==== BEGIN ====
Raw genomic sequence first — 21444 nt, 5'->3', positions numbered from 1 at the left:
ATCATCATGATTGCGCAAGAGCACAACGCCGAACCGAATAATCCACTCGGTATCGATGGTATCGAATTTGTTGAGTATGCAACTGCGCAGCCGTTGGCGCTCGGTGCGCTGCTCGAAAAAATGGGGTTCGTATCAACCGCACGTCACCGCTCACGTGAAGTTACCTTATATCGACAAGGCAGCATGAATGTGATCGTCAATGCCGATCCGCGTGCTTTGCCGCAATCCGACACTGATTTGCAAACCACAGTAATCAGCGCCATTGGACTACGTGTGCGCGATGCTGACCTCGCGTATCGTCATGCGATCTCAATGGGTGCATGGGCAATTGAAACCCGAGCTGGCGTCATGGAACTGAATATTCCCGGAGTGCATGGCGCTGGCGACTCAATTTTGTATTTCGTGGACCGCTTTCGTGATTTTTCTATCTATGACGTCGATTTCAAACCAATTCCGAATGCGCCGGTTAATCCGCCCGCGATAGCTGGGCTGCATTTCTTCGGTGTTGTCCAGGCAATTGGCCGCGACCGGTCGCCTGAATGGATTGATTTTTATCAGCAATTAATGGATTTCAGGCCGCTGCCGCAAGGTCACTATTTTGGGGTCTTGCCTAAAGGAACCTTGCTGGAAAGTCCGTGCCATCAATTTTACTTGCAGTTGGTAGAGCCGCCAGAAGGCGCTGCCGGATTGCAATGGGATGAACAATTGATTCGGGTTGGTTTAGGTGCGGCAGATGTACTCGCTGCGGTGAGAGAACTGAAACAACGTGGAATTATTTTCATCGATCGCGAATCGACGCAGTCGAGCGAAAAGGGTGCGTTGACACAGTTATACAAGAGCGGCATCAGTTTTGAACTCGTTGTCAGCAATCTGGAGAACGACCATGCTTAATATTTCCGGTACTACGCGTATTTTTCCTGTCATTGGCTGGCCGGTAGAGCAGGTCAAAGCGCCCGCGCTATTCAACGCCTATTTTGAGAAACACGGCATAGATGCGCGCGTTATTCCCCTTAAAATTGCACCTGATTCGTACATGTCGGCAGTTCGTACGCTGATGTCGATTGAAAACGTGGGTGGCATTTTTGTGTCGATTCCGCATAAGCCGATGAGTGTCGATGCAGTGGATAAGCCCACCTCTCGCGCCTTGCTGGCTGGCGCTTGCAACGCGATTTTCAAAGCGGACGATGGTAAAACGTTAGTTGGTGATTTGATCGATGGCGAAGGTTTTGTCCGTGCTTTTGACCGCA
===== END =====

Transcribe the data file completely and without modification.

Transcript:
Raw genomic sequence first — 21444 nt, 5'->3', positions numbered from 1 at the left:
ATCATCATGATTGCGCAAGAGCACAACGCCGAACCGAATAATCCACTCGGTATCGATGGTATCGAATTTGTTGAGTATGCAACTGCGCAGCCGTTGGCGCTCGGTGCGCTGCTCGAAAAAATGGGGTTCGTATCAACCGCACGTCACCGCTCACGTGAAGTTACCTTATATCGACAAGGCAGCATGAATGTGATCGTCAATGCCGATCCGCGTGCTTTGCCGCAATCCGACACTGATTTGCAAACCACAGTAATCAGCGCCATTGGACTACGTGTGCGCGATGCTGACCTCGCGTATCGTCATGCGATCTCAATGGGTGCATGGGCAATTGAAACCCGAGCTGGCGTCATGGAACTGAATATTCCCGGAGTGCATGGCGCTGGCGACTCAATTTTGTATTTCGTGGACCGCTTTCGTGATTTTTCTATCTATGACGTCGATTTCAAACCAATTCCGAATGCGCCGGTTAATCCGCCCGCGATAGCTGGGCTGCATTTCTTCGGTGTTGTCCAGGCAATTGGCCGCGACCGGTCGCCTGAATGGATTGATTTTTATCAGCAATTAATGGATTTCAGGCCGCTGCCGCAAGGTCACTATTTTGGGGTCTTGCCTAAAGGAACCTTGCTGGAAAGTCCGTGCCATCAATTTTACTTGCAGTTGGTAGAGCCGCCAGAAGGCGCTGCCGGATTGCAATGGGATGAACAATTGATTCGGGTTGGTTTAGGTGCGGCAGATGTACTCGCTGCGGTGAGAGAACTGAAACAACGTGGAATTATTTTCATCGATCGCGAATCGACGCAGTCGAGCGAAAAGGGTGCGTTGACACAGTTATACAAGAGCGGCATCAGTTTTGAACTCGTTGTCAGCAATCTGGAGAACGACCATGCTTAATATTTCCGGTACTACGCGTATTTTTCCTGTCATTGGCTGGCCGGTAGAGCAGGTCAAAGCGCCCGCGCTATTCAACGCCTATTTTGAGAAACACGGCATAGATGCGCGCGTTATTCCCCTTAAAATTGCACCTGATTCGTACATGTCGGCAGTTCGTACGCTGATGTCGATTGAAAACGTGGGTGGCATTTTTGTGTCGATTCCGCATAAGCCGATGAGTGTCGATGCAGTGGATAAGCCCACCTCTCGCGCCTTGCTGGCTGGCGCTTGCAACGCGATTTTCAAAGCGGACGATGGTAAAACGTTAGTTGGTGATTTGATCGATGGCGAAGGTTTTGTCCGTGCTTTTGACCGCA